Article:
Whenever he thought about it, he felt terrible. And so, at last, he came to a fateful decision. He decided not to think about it. ~John-Roger and Peter McWilliams
Question #91647 posted on 09/15/2018 8:06 p.m.

Dear Quixotic Kid,

You mentioned in your intro that you love plants and cool looking rocks. What sorts of plants do you keep? Do you have any special cool rocks?

-Fellow plant and rock lover


Dear Me From the Past,

Get ready to rumble, friend. You just asked a question that I could talk about AT LENGTH. In fact, I've been called a crazy plant lady on more than one occasion, and am often the go-to plant babysitter for any of my friends that go on vacation. I'll try to keep this brief.

I currently have ten separate houseplants, and one small moss patch. Most of these were gifts and are healthy and thriving. I think that my plants generally are the typical houseplant type: one umbrella plant, one spider plant, one heart-leaf philodendron, a Christmas cactus, a regular cactus, some bamboo, and a succulent (this poor little guy looks like he's on the way out, though). I also have a very small ficus tree named Miguel that was a gift from my high-school Spanish teacher and a cyclamen that I resurrected from the brink of death when one of my roommates abandoned it when she moved. It just needed to be cleaned up and watered regularly, and now it's even blooming! I'm also plant-sitting another succulent and an aloe vera that a friend left with me over the summer and hasn't come to claim them yet. I'm not worried, I'll just foster them until she comes.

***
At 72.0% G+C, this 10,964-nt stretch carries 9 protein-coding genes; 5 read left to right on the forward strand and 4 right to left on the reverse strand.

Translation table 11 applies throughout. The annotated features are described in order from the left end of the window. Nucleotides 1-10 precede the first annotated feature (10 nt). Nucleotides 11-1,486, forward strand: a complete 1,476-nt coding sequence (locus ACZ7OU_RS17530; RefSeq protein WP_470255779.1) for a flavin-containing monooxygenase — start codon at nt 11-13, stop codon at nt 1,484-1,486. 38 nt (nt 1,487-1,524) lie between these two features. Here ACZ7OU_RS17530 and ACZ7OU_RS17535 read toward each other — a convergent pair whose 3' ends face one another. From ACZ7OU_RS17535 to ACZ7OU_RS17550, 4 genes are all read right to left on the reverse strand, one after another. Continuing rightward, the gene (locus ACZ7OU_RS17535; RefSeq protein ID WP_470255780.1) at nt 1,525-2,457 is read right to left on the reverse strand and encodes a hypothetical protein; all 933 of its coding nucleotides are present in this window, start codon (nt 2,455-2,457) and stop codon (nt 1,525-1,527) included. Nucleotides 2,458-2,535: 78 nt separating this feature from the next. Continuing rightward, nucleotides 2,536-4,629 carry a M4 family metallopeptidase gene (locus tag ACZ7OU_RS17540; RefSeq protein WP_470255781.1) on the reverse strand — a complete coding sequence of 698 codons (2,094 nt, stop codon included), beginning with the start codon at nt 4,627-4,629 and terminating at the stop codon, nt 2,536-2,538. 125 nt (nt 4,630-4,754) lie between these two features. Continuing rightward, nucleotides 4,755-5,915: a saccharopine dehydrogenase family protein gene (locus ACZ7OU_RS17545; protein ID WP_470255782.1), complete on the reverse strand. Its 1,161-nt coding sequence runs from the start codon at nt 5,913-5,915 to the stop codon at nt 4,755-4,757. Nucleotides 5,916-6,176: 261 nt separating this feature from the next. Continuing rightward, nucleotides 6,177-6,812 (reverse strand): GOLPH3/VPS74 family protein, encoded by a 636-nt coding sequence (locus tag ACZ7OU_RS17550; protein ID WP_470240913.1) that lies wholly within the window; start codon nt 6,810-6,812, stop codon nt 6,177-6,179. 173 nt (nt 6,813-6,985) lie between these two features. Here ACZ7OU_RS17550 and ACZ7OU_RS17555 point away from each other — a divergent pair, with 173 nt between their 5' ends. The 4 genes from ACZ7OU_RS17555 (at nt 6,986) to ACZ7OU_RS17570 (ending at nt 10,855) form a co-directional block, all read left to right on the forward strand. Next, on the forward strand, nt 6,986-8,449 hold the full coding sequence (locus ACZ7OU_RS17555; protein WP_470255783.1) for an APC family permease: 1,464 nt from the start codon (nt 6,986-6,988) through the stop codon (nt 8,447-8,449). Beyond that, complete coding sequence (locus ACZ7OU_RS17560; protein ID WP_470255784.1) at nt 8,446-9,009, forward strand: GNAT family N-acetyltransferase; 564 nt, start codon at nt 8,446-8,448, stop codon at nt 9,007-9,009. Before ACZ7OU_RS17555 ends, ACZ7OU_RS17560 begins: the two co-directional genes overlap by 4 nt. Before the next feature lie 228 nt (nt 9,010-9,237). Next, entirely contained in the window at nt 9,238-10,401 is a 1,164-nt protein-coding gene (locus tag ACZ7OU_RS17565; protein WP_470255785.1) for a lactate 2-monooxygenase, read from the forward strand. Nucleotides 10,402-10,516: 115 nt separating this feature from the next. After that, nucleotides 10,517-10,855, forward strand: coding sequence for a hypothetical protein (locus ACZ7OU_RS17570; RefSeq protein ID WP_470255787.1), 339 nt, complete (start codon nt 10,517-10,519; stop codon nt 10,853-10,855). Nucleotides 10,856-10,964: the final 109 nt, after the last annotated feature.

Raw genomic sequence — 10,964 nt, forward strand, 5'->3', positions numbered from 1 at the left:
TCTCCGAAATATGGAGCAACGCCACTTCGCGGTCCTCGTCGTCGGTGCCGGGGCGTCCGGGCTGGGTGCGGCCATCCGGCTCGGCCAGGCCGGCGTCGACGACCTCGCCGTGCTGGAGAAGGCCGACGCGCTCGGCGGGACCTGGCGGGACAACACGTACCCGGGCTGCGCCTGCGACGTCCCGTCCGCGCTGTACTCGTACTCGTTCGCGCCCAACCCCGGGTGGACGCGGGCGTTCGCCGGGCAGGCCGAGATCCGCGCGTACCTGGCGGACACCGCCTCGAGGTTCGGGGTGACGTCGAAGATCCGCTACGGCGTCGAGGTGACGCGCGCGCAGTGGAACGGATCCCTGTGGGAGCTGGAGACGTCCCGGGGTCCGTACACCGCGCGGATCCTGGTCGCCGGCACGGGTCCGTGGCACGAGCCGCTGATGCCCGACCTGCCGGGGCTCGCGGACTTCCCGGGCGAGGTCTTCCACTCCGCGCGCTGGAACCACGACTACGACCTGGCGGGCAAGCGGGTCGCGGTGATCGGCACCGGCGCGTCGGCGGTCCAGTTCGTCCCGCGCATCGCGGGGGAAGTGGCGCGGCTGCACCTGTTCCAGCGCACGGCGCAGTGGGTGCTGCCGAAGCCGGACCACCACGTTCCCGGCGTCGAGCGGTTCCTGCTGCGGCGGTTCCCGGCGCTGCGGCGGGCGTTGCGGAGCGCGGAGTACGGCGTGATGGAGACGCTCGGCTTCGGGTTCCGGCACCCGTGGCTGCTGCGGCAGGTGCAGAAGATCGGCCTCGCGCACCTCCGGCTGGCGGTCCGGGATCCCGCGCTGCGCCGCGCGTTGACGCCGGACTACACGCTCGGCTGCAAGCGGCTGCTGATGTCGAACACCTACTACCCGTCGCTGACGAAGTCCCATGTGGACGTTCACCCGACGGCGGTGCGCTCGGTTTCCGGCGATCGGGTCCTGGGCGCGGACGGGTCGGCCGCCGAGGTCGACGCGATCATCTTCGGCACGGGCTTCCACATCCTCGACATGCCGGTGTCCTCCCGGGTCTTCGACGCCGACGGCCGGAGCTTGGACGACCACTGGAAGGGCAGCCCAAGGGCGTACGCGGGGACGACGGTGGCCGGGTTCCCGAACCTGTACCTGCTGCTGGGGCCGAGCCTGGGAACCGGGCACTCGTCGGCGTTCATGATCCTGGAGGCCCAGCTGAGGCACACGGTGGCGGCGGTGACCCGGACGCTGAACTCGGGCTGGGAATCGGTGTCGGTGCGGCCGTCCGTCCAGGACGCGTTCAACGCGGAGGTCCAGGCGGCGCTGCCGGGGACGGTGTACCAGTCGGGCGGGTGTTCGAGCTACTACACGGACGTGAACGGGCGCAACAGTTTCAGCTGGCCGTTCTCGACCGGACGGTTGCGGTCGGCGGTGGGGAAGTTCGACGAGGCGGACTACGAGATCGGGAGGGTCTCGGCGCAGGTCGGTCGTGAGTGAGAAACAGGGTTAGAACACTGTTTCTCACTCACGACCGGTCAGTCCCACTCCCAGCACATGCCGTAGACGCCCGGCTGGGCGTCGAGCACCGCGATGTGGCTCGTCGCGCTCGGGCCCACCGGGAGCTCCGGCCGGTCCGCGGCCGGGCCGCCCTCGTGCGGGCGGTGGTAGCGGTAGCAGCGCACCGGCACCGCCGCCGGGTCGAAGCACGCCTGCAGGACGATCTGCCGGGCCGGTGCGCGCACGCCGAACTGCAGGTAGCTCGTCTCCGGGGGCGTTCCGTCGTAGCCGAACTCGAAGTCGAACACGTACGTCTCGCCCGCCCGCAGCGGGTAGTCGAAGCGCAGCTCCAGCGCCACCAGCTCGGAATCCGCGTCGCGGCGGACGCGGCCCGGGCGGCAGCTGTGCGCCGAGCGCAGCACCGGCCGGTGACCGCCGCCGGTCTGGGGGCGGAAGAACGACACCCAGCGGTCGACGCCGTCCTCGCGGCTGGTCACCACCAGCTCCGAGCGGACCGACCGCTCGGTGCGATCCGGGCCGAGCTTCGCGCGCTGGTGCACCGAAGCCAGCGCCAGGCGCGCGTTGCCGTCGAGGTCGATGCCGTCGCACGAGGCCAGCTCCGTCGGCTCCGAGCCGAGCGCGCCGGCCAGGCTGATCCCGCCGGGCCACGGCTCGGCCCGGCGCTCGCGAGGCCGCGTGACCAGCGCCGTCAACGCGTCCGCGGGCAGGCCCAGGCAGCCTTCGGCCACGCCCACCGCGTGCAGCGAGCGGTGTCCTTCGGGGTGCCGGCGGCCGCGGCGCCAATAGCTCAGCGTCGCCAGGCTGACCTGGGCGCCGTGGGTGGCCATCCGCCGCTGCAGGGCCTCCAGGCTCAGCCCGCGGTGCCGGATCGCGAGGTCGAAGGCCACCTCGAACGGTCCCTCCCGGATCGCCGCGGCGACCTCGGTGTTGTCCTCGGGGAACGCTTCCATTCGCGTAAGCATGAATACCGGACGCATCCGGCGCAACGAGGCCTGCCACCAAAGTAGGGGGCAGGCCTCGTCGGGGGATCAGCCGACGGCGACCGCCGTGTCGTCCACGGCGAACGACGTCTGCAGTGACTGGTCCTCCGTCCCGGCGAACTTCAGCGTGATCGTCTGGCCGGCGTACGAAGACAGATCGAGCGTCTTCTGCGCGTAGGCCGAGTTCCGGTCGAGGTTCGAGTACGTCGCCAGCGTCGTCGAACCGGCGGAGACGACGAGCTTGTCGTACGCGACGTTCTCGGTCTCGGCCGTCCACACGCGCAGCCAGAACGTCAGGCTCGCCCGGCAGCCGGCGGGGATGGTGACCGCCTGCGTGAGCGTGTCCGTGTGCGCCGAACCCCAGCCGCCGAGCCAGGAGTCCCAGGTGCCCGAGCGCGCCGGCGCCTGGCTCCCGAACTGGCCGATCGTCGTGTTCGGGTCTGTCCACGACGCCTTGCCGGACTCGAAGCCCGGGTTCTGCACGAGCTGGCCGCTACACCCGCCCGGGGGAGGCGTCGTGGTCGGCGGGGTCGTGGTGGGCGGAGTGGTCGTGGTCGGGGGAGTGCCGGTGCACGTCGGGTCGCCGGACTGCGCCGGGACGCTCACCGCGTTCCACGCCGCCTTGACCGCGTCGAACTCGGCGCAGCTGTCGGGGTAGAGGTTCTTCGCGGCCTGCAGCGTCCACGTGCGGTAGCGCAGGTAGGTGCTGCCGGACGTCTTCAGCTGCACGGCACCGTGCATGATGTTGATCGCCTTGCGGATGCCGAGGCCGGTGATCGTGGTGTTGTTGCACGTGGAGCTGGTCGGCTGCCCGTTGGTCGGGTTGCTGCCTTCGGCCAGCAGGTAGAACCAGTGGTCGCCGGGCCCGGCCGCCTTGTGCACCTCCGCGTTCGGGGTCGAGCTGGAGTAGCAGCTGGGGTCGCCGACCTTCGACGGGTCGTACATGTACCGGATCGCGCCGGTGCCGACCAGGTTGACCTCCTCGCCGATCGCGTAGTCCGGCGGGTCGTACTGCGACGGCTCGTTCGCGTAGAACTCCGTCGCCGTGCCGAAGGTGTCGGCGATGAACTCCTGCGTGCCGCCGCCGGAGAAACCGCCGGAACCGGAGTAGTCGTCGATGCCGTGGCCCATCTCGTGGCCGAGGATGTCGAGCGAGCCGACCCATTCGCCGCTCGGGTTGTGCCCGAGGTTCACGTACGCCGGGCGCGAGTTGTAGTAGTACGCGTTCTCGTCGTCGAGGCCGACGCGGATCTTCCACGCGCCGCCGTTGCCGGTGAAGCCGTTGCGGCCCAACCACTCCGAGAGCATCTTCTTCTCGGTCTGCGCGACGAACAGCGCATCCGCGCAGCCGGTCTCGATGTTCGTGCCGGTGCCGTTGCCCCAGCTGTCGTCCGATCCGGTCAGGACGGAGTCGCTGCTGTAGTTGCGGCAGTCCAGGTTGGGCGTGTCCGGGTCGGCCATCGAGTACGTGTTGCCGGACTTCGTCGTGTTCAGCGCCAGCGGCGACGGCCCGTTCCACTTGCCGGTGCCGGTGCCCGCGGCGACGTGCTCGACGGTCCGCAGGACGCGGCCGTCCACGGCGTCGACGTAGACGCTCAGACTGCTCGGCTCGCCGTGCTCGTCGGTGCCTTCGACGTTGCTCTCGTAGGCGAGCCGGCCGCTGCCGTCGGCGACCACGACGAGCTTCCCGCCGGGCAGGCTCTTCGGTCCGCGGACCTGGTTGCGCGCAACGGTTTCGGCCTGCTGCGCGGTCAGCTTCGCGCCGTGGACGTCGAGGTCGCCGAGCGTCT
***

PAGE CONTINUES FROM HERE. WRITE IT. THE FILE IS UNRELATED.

As for rocks, I started collecting ones that I thought looked cool just as small free souvenirs. This tradition grew until my desk was covered in rocks and my friends would often return from hiking or camping with a cool rock for me. Some of my favorites include a rock that I found in a parking lot just before commencing the most stressful drive of my entire life; one from the railroad tracks near my hometown; eight or so from different parts of the UK that a friend brought back from a study abroad; and two that were retrieved for me from a lake in Michigan that contain fossils that you can only see when the rocks are wet. 

All this is well and good, but we also need to talk about geodes. Geodes are my one true love. So, so, very very ugly on the outside; glistening and sparkling on the inside. I have a geode about the size of a baseball that was given to me as a birthday gift, bought from a roadside stand. It was given to me in a brown paper bag with a rubber band holding the two halves together to complete the whole. It's gorgeous. It's chock full of small white crystals that glitter like crazy. I use them as very small bowl things on my desk to hold loose earrings, etc. Another of my friends gave me another geode dyed blue for another birthday. I also have a small piece of amethyst geode that I bought at a rummage jewelry shop and many shards of a smaller white geode that my brother and his wife brought me back from Nickel City. It was one of the best, sweetest surprises ever. They and their friends had pooled their tickets to get it for me, then they brought it over and we put it in a sock and hit it with a hammer until it broke. 

I think one of the reasons that I like plants and rocks so much is their connection to nature. I don't go out in nature very often, as I'm more of the books-and-computers type than the hiking-and-camping type, but I love being surrounded by life. I grew up in a small town in the Midwest, so nature was everywhere out there. Here, it's more distant. Like, yeah, there's grass and trees, but it's not the same kind of haphazard, grow where-ever you can attitute that plants in the Midwest have. Houseplants and rocks give me a little bit of that here. My plants are big and I let them grow however they like. I put rocks all over my areas with no rhyme or reason. I'm trying to not get too romantic about all this, but I think that ship has officially sailed. 

-Quixotic Kid